Robert Thurston Dart

If you have been reading our blog, you are undoubtedly already aware that the University Library holds many unique and fascinating music archives in various shapes and forms.
The composer archives are probably best known, since they are quite prominently displayed on the music webpages (banner and Quick links).  An area that may be less well known is that of musicians and musicologist archives, although we have had some excellent and notable acquisitions and donations over the years such as for example Hans Keller and Deryck Cooke.

"Trois morceaux inédits & inconnus" by Alcetur [c.1550] copied by Dart and dedicated to C. van den Borren.

“Trois morceaux inédits & inconnus” by Alcetur [c.1550] copied by Dart and dedicated to C. van den Borren. ©CUL

Our most recent addition to this is the Thurston Dart Archive. Some months ago the library was approached by Greg Holt to see whether we would be interested in creating a Dart Archive. Our response was most certainly positive, since Dart started his career as a musicologist here in Cambridge at the Faculty of Music, where he was first an assistant lecturer and later became Professor of Music.

Robert Thurston Dart (1921-1971) was well known for being a performer as well as a musicologist. For Dart research informed performance and vice versa so that everything was very closely integrated. Now, to us today this may seem quite obvious, but in Dart’s days the impact of his approach cannot be underestimated. A certain generation of musicologists will undoubtedly also vividly remember “The interpretation of music”, which for quite some time had become standard reading on many reading lists. The result of this can still be seen today on LibrarySearch: more than 20 printed copies are currently available on Cambridge libraries’ shelves. Dart was one of the founding fathers of the Musica Britannica series -he was secretary from 1950-1965- and the archive contains some of the related correspondence.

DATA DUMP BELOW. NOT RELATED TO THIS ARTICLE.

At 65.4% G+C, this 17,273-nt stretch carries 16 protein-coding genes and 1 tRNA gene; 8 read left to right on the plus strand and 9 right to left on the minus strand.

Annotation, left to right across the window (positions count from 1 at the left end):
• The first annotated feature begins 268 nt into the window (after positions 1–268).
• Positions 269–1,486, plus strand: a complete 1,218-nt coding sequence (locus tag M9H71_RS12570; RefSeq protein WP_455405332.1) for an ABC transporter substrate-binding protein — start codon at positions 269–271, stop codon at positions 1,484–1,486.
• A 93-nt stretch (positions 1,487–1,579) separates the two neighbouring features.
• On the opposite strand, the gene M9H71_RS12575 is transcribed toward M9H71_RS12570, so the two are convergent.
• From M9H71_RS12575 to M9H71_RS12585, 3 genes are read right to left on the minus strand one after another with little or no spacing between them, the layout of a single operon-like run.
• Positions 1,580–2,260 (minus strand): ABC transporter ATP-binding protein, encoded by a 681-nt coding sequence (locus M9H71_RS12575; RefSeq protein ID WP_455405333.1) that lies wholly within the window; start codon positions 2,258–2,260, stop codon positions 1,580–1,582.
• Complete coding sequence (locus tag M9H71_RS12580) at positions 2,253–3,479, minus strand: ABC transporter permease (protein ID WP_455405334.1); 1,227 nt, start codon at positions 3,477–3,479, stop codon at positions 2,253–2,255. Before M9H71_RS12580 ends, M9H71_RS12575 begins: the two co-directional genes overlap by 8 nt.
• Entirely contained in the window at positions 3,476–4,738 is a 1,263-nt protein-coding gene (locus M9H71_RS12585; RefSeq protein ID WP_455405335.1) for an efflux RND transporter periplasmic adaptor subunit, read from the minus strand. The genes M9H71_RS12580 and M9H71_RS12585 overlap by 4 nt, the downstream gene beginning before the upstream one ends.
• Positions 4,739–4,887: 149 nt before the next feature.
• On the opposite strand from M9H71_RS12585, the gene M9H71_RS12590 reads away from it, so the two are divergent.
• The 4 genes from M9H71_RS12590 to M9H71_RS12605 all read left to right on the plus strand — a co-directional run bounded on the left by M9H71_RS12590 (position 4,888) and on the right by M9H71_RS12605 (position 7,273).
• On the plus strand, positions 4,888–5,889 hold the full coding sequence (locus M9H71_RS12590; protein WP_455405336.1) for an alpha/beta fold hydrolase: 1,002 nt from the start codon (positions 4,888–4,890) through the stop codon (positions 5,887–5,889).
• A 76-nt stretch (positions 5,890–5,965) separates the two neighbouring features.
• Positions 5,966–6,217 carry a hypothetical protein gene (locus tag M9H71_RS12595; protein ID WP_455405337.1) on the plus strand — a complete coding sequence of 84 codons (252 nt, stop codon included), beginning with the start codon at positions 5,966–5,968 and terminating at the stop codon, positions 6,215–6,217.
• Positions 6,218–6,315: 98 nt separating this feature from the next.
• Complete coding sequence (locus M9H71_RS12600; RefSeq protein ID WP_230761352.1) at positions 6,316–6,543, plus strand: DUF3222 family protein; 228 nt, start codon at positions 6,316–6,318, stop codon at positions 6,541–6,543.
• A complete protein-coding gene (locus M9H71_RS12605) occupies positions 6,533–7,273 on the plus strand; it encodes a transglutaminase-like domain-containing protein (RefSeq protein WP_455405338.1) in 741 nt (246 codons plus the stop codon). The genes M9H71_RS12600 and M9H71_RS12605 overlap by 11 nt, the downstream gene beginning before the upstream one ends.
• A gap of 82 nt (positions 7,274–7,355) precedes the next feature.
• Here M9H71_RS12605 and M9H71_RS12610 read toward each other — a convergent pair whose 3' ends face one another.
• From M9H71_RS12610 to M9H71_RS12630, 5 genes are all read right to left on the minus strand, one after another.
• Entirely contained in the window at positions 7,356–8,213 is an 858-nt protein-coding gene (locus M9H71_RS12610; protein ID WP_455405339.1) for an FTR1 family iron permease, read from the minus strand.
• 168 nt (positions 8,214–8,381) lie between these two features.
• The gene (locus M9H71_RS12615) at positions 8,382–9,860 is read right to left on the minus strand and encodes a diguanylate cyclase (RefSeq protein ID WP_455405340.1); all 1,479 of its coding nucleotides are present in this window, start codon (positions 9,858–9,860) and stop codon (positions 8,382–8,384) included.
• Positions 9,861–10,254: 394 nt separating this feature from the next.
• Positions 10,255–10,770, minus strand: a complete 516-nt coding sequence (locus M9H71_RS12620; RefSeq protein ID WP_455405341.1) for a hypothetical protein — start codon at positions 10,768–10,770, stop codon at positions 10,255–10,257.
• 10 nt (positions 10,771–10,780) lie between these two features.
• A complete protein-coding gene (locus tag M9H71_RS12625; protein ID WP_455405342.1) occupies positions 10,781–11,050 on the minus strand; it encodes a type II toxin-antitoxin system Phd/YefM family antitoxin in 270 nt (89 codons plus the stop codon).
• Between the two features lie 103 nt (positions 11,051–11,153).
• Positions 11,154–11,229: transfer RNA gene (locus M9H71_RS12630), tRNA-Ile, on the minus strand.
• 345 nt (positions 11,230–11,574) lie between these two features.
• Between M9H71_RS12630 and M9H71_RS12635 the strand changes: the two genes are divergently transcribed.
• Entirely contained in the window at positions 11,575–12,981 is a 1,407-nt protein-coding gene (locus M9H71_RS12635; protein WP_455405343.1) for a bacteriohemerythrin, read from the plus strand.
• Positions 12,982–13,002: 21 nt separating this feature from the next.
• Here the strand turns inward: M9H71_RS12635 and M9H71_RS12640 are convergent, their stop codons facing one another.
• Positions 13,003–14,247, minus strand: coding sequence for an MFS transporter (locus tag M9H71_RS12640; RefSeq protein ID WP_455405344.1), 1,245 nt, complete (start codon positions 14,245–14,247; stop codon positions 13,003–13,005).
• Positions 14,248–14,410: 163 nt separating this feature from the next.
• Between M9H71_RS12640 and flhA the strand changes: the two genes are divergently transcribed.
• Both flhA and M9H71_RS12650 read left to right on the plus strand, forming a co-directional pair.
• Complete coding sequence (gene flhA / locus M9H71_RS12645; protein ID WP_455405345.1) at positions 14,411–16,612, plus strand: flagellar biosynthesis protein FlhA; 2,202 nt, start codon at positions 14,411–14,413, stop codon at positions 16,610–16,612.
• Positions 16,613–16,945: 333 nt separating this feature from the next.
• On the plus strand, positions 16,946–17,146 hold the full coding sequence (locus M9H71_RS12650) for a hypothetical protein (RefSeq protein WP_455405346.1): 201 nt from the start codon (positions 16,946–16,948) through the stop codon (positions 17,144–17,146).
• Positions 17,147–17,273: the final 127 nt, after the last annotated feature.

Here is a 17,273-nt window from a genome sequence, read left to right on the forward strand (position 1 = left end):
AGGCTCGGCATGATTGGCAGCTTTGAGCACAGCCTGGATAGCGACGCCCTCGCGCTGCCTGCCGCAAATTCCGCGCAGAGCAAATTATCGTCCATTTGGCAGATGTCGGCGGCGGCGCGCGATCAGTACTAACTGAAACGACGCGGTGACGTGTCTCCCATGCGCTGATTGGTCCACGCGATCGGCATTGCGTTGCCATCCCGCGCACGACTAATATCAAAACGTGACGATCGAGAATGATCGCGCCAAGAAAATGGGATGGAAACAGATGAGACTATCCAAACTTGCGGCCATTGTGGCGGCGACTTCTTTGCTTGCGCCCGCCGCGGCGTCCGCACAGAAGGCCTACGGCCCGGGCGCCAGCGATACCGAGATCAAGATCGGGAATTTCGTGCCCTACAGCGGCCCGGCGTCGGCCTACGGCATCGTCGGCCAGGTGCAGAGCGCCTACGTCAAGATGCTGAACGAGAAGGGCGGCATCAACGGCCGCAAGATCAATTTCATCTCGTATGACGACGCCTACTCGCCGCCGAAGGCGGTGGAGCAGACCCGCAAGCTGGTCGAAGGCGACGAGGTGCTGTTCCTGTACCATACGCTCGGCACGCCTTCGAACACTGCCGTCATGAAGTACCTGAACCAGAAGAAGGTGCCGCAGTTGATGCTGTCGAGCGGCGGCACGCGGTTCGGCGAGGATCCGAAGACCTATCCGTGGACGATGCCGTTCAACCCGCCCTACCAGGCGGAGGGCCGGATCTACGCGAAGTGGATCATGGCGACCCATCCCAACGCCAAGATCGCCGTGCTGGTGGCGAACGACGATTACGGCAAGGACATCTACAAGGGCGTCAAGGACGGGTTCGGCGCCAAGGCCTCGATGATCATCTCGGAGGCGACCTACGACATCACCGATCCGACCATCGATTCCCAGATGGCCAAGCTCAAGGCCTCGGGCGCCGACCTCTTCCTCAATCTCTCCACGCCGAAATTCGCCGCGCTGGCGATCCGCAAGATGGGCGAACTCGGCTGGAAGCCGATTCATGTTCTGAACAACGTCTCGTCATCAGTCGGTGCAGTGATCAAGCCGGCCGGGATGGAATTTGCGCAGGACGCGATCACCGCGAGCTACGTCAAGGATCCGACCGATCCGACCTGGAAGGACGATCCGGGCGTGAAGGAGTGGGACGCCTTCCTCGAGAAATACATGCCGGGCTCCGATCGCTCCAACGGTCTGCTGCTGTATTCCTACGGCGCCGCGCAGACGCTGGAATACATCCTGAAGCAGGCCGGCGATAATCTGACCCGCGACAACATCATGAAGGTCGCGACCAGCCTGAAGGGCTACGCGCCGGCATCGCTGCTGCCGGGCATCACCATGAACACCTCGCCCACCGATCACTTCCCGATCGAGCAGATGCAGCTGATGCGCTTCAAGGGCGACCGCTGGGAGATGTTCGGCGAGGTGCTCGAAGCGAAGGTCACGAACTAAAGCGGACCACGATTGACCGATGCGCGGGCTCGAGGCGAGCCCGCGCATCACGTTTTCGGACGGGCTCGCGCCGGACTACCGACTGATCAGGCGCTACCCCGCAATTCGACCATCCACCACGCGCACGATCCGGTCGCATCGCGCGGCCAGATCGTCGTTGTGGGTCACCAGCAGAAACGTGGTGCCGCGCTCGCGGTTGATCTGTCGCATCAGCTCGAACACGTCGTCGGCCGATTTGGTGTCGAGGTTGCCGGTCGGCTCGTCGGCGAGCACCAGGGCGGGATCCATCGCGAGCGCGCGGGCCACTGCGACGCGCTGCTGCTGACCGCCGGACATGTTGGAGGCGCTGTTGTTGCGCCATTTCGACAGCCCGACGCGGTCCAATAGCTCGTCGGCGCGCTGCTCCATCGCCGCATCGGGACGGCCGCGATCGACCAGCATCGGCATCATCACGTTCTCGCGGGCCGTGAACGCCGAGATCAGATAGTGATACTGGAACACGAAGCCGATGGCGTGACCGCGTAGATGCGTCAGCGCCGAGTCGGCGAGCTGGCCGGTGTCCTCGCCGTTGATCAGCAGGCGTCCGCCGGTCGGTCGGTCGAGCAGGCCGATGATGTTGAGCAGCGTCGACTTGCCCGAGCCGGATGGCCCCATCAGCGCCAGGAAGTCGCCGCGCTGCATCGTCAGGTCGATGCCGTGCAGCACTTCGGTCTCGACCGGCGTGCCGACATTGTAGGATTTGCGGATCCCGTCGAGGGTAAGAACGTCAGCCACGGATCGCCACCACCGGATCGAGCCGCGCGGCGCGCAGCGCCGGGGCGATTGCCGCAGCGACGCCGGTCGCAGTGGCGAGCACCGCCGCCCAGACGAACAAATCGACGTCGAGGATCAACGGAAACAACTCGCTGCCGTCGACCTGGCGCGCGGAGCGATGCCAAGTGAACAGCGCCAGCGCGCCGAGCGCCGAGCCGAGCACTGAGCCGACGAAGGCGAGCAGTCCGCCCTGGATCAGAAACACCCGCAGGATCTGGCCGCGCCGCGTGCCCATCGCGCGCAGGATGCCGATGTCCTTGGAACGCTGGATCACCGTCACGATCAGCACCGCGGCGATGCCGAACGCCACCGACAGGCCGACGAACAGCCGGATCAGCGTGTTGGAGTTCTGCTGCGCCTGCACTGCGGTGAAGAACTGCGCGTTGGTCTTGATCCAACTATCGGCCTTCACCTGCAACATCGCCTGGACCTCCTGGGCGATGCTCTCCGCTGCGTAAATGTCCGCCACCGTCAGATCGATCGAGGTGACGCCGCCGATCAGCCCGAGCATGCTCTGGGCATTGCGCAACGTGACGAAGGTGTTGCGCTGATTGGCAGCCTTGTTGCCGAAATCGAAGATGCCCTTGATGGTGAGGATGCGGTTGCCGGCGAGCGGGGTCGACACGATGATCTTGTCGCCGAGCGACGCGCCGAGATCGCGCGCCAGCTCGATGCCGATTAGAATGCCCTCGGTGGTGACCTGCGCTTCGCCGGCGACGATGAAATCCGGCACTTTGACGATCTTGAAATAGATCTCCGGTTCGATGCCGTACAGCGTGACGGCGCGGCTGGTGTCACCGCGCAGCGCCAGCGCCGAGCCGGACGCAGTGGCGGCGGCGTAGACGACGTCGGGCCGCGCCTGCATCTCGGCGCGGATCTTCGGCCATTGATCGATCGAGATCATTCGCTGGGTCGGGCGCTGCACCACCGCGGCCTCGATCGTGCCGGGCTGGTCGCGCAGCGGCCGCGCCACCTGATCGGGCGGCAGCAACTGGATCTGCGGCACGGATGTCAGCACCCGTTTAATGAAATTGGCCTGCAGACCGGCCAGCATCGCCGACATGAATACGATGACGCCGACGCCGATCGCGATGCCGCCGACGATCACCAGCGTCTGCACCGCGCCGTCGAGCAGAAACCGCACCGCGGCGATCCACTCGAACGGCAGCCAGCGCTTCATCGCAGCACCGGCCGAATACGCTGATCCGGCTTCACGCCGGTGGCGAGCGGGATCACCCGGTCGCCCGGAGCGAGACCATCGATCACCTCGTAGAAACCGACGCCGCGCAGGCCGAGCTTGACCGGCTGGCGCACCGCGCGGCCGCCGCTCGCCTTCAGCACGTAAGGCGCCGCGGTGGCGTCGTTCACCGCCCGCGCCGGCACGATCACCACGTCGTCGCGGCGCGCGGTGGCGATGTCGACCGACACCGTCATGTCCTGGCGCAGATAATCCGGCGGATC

"Trois morceaux inédits & inconnus" by Alcetur [c.1550] copied by Dart and dedicated to C. van den Borren.

“Trois morceaux inédits & inconnus” by Alcetur [c.1550] copied by Dart and dedicated to C. van den Borren. ©CUL

As far as the Thurston Dart Archive is concerned, the word “creating” is used deliberately and is quite unusual from an archival point of view. The material was dispersed to such an extent that various components needed to be brought together in order to establish one collection. Greg himself donated archival materials consisting of music manuscripts, correspondence, administrative documents, photographs and miscellany. Most of this material reflects Dart’s professional activities, but there are exceptions, including a wartime letter, a family album of photographs and some juvenilla. The Royal College of Organists kindly agreed to transfer Dart’s John Bull material containing several versions of chapters from an unfinished (and never published) book on Bull. A third component, which was very recently donated by Leslie East, consists of annotated scores formerly belonging to Dart, some with notes or articles tucked inside. Many of these are signed with his famous calligraphic initials. And there may be more to add to this.

The music department is currently processing the archive, which will have its own space in our to be created “musicologist and musicians” section on the UL’s music webpages, but you are already welcome to contact us with any queries.

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1 Response to Robert Thurston Dart

  1. Pingback: Tudor Treasures | MusiCB3 Blog

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